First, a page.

Faced with criticism from gay civil rights activists nationally over the decision to put the bill up for a vote, Goldstein said the Senate’s defeat of same-sex marriage now provides evidence, perhaps helpful in a court challenge, to argue that the legislature has failed to act in providing full equality, which the unanimous 2006 New Jersey Supreme Court decision requires.

Joining Goldstein at the post-vote press conference, Leslie J. Gabel-Brett, Lambda’s director of education and outreach activities, said details of a New Jersey state-court challenge would be forthcoming, provided by the organization’s legal team.

“We’re going to win marriage equality,” she said.

On the Senate floor before the roll call vote, lawmakers and observers in the gallery heard heartfelt and for the most part respectful testimony from about half a dozen senators. Marriage equality supporters compared the issue to that of African American civil rights and said that the current civil unions law not only was separate and unequal, but also not working.

Republican Senator Baroni explained, “Separate but equal was wrong in 1954,” a reference the US. Supreme Court’s striking down in Brown v. Board of Education of racially segregated public schools.

“Separate but equal can certainly be separate, but it can never be equal,” he said. “Unequal treatment by government is always, always wrong.”

In making their appeals for a “Yes” vote, outgoing Senate president Richard J. Codey (D-Essex) and Sen. State Sen. Nia H. Gill (D-Montclair), an African American, pointed to the 1960s civil rights movement, specifically to the U.S. Supreme Court’s 1967’s striking down in Loving v. Virginia of interracial marriage.

Sen. Teresa Ruiz (D – Essex) told colleagues that she had not planned to speak but was moved to do so after hearing them speak about the marriage bill in civil rights terms.

“If I have the honor and privilege to continue to serve here,” she said, “I don’t ever want to take a vote that says it’s OK for me, but not for you.”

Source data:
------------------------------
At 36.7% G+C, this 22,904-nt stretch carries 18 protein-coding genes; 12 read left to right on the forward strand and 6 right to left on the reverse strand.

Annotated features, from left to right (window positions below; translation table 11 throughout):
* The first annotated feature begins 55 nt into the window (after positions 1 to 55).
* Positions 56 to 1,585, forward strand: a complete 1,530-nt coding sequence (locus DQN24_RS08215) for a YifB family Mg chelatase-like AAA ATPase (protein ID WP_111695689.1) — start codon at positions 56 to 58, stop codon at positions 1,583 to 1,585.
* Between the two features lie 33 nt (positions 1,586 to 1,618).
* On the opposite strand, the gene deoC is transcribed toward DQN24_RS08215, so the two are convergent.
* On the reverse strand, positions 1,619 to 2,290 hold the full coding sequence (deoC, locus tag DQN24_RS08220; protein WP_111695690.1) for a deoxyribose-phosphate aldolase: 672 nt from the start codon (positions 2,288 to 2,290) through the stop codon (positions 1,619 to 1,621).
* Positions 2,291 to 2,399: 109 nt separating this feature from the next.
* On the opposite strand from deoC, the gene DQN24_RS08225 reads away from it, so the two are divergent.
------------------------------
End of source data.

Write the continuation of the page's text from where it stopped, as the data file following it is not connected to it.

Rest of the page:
In other floor speeches, lawmakers pointed to the denial of health insurance benefits to employee’s civil unions partners as evidence of a civil unions law that is broken. The Employee Retirement Insurance Security Act (ERISA) — under which self-insured New Jersey companies are governed — does not, under federal law, recognize civil unions as the equivalent of marriage. Consequently, companies are not required to grant partner benefits. In New Jersey, ERISA covers and estimated 55 percent of Garden State companies.

But Sen. Gerald Cardinale (R-Demarest), an ardent marriage equality opponent, insisted that the state’s existing civil unions law could be strengthened without doing “violence against marriage.” Cardinale said governor-elect Christie’s win over Corzine was proof positive of where voters stand on same-sex marriage.

Hundreds, if not a thousand or more advocates on both sides of the marriage issue crowded into the Statehouse before the vote, including GSE boosters dressed in blue tee-shirts reading “EQUALITY: The American Dream.” Opponents wore red and sported other “traditional marriage” buttons and T-shirts.

When Senate leadership announced the final vote, opponents broke out in loud applause.

Some marriage equality advocates, deeply saddened by the outcome, broke out in tears.

“It’s a slap in the face,” said Trevor Powell, a GSE field-staff volunteer. “It’s like someone saying your relationship is good, but it’s not as good as ours.”

Cherry Hill resident Jay Lassiter, another GSE volunteer, said, “I am absolutely devastated today that our Senate had a chance to validate equality for people like me in a six-year committed relationship with my partner Greg.”